Creating red-eyed mutant wasps may sound like a waste of time, but it's an eye-catching example of CRISPR gene-splicing tech in action.
Have you ever found yourself looking at a regular, garden variety wasp and wishing that it looked more like the kind of sinister nightmare creature that would give H.R. Giger sleepless nights?
If the answer to that is a resounding “no,” then chances are that you don’t work in the University of California, Riverside’s Akbari lab. That’s because researchers at said lab recently introduced the world to a new strain of red-eyed mutant wasp — courtesy of its experiments with cutting edge CRISPR gene-splicing technology.
“We used CRISPR/Cas9 to generate mutations in the DNA of an important model organism, the parastoid wasp nasonia vitripennis,” Omar Akbari, the assistant professor of entomology who led the research, told Digital Trends. “This is exciting as it gives researchers a tool for the first time to mutate genes of interest, allowing researchers to study the interesting biology of this organism.”
As the research paper, published in the journal Nature, reveals, the red eyes were the result of injecting wasp eggs with the Cas9 DNA mixtures, and then transferring them back to the host. Because the modifications were made to the DNA itself, the red eyes are heritable — and will therefore be passed down to any and all offspring in the future.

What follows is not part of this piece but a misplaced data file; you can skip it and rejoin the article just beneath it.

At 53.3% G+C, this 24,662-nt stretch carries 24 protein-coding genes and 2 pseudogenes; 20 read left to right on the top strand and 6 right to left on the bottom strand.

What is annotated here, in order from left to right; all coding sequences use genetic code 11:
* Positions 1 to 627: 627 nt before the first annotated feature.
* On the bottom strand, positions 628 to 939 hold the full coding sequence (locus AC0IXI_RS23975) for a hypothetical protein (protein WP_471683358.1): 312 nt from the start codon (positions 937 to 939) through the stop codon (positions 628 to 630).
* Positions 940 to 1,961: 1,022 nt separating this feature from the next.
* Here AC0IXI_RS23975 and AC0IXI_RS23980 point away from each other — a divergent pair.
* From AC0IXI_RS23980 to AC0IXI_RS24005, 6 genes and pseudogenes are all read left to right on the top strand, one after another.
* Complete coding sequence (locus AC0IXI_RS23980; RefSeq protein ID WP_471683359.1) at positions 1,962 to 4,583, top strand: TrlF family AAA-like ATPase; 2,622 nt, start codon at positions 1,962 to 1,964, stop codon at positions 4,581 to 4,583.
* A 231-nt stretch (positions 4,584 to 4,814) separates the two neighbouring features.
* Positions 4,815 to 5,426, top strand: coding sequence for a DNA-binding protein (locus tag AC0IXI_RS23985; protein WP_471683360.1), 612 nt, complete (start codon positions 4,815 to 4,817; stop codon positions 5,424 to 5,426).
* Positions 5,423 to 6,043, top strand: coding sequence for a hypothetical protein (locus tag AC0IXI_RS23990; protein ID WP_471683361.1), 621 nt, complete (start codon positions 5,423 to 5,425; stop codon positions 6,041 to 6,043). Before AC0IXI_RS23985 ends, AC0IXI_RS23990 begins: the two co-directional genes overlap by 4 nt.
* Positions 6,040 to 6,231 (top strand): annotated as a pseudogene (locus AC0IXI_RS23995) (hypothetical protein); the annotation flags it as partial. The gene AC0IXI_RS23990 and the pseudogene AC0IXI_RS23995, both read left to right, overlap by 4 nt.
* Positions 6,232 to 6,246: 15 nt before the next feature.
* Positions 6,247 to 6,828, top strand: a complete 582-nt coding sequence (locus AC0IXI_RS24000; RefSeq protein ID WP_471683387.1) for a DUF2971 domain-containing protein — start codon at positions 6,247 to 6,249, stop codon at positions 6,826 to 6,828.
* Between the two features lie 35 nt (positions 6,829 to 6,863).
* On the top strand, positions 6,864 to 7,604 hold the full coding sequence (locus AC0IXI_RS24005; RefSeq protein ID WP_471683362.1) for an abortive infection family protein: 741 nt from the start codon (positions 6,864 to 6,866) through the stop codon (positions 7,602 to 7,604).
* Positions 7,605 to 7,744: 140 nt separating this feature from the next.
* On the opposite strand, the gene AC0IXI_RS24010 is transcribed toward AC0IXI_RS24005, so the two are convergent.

But why make red-eyed mutant wasps at all? As it turns out, there’s a good reason for it — and it’s not that Akbari is a mad scientist who wants to hold the world for ransom with his swarm army of genetically engineered killer wasps. (Well, as far as we know it isn’t!)
“We wanted to test the efficiency of the CRISPR/Cas9 system using a phenotype that would be easy to visualize,” he said.
As to what’s next, Akbari said the plan is now to use the protocol for generating gene mutations to study a naturally existing selfish chromosome present in some wasp populations, called the paternal sex ratio disorder (PSR). “We hope to generate specific mutations in this chromosome to help understand the mechanism by which PSR acts,” he continued.
Ultimately, the goal is to find a way to better control wasps and other insects to help prevent them destroying crops and spreading diseases, such as malaria. Hey, if red-eyed wasps can help with that, then we’re all for it!